Amazon's Kindle Compass Stealth Launch Annoys Kindle Users

Amazon's Newest Launch Annoys Users

Amazon launched the Kindle Compass, a Kindle-based magazine, without fanfare at the end of last week - and annoyed some Kindle users by suggesting that they had been automatically subscribed to a publication that would cost them money, according to eBookNewser.

The company later released a statement apologizing for any confusion, stating that the subscription was currently available only to randomly chosen Kindle users, and that it would "always be free."

This has obviously been in the planning for a while, since reported that Amazon registered the domain name "" back in June 2011. The web address is currently not active.

In an email to one of Kindle Compass's unwitting subscribers, Amazon describe it as "an editorial magazine designed to help customers get the most out of their Kindle reading experience."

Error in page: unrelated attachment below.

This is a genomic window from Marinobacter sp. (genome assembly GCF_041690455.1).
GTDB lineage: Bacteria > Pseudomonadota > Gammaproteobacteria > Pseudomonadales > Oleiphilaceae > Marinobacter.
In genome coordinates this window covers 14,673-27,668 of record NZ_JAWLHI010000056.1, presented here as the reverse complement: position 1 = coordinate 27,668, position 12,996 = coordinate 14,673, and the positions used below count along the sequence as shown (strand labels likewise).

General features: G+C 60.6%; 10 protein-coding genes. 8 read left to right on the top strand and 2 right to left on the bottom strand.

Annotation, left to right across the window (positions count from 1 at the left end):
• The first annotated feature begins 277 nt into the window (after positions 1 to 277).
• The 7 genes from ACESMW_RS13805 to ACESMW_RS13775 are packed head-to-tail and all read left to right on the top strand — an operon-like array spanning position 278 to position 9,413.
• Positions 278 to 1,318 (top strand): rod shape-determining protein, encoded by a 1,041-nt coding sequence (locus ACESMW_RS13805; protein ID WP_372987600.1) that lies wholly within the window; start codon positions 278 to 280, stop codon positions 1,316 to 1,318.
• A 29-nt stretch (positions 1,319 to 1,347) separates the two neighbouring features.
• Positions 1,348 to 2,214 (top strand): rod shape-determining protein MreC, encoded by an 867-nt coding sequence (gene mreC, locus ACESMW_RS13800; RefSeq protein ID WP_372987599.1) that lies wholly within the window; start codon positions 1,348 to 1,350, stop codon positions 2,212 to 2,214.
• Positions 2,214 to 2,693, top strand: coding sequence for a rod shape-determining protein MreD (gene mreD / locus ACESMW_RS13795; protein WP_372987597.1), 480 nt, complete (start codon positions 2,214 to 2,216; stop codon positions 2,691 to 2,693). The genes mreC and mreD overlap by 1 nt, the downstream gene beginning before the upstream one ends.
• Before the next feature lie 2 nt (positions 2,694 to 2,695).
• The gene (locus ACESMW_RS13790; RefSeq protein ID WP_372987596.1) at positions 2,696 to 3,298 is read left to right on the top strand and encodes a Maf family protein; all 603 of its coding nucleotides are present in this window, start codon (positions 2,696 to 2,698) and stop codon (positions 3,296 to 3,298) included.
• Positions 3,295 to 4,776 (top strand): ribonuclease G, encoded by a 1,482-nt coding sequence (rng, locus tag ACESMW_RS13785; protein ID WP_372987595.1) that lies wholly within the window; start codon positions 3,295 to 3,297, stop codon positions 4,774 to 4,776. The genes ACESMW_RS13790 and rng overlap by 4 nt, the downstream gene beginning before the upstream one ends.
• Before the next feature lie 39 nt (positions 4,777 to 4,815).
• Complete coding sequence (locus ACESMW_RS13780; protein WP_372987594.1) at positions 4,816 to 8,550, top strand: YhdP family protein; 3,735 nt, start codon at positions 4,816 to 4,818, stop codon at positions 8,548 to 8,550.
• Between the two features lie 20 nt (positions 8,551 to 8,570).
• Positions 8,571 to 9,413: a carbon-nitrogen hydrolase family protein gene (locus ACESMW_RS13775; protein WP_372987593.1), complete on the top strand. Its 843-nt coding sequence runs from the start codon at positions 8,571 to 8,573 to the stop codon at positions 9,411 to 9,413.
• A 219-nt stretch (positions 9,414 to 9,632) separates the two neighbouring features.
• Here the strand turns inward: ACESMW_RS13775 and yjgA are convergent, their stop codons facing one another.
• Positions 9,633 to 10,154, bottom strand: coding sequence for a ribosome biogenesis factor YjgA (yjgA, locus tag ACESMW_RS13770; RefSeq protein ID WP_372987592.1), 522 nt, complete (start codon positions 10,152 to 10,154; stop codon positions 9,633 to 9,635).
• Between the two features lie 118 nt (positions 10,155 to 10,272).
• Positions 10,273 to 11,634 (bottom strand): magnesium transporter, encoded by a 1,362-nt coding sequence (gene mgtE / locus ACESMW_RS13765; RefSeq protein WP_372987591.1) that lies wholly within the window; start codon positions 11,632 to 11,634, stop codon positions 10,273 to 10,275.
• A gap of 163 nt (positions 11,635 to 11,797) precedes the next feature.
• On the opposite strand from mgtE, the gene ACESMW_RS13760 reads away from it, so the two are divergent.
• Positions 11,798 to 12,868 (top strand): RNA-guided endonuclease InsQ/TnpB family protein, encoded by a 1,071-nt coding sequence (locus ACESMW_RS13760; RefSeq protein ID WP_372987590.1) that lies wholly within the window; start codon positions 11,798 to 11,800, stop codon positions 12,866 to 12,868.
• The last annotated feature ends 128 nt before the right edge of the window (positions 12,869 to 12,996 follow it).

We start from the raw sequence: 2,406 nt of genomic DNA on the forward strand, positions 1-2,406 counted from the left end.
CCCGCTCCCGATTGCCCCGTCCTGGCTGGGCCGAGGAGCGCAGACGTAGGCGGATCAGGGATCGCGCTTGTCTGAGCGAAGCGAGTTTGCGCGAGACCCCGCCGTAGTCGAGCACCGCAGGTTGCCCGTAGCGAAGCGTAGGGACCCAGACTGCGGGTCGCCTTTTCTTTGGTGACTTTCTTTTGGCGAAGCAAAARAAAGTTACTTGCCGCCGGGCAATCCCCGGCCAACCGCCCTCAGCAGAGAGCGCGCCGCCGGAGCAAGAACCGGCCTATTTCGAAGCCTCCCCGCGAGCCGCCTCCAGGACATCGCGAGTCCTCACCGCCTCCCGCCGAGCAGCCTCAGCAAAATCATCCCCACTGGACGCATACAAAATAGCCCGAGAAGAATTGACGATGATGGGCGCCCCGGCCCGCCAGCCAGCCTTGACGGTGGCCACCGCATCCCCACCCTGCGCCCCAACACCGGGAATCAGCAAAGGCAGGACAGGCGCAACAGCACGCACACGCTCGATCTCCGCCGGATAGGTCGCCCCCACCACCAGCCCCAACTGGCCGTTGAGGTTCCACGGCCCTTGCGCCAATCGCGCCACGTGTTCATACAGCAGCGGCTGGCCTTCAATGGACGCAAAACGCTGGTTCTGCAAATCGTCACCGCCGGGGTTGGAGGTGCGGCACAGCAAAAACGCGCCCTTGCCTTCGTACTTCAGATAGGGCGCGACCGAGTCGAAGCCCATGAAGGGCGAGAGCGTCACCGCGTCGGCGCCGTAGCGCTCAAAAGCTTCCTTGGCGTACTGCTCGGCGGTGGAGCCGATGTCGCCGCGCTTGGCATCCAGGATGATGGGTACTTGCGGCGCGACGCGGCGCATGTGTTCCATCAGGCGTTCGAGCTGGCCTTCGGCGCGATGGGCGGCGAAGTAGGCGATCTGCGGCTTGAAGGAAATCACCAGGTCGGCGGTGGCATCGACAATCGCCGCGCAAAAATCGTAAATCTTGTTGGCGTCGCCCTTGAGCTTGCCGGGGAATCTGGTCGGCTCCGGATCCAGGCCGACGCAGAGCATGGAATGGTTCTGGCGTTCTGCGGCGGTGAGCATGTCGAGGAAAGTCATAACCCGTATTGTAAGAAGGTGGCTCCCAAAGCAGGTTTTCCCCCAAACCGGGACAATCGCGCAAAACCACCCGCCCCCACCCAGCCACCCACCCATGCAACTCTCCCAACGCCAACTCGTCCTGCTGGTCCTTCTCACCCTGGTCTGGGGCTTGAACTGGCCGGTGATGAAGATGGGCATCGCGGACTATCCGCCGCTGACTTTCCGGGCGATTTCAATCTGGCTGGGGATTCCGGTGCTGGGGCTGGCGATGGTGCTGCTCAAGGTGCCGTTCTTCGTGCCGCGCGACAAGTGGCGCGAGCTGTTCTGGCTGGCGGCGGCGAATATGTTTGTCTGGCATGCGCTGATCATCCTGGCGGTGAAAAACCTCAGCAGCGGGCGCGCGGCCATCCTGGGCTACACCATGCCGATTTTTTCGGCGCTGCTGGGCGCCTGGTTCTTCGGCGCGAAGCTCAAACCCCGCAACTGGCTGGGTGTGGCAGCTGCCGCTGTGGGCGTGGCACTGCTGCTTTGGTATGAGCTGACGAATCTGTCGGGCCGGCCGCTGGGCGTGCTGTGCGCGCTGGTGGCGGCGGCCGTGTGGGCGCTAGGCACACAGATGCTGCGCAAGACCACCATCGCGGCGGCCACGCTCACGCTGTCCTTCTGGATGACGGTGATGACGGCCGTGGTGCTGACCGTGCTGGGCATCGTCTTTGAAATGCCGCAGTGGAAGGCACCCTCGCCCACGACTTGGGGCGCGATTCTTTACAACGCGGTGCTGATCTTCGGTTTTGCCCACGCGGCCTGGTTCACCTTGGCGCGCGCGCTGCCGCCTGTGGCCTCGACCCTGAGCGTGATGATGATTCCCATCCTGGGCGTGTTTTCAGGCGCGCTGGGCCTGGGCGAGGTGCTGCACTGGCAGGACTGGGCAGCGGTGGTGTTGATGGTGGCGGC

Early users report that its content is currently very similar to the Seattle-based company's existing Omnivoracious blog, which runs blogposts about books as well as video interviews with authors.

Considering the size of its potential audience, Omnivoracious currently has very few comments from users, and little presence in the book-reading community. The new Kindle Compass e-magazine could well be an attempt to better leverage their book-focused editorial content, and perhaps replace or augment Omnivoracious's coverage in an e-reader format.

There is also another possible reason for the new e-magazine's launch. Potential rival website Bookish, bankrolled by Hachette, Simon & Schuster and Penguin, is due to launch later this year, featuring editorial-driven content alongside the option to buy digital and physical books.

The Kindle Compass may be an early attempt from Amazon to cover similar territory, using editorial content in order to encourage Kindle owners to purchase more ebooks, direct from the Kindle store.

At the time of writing, Amazon had not responded to a request for comment.

(Disclosure: AOL, the parent company of The Huffington Post, is providing advertising and traffic support for Bookish.)

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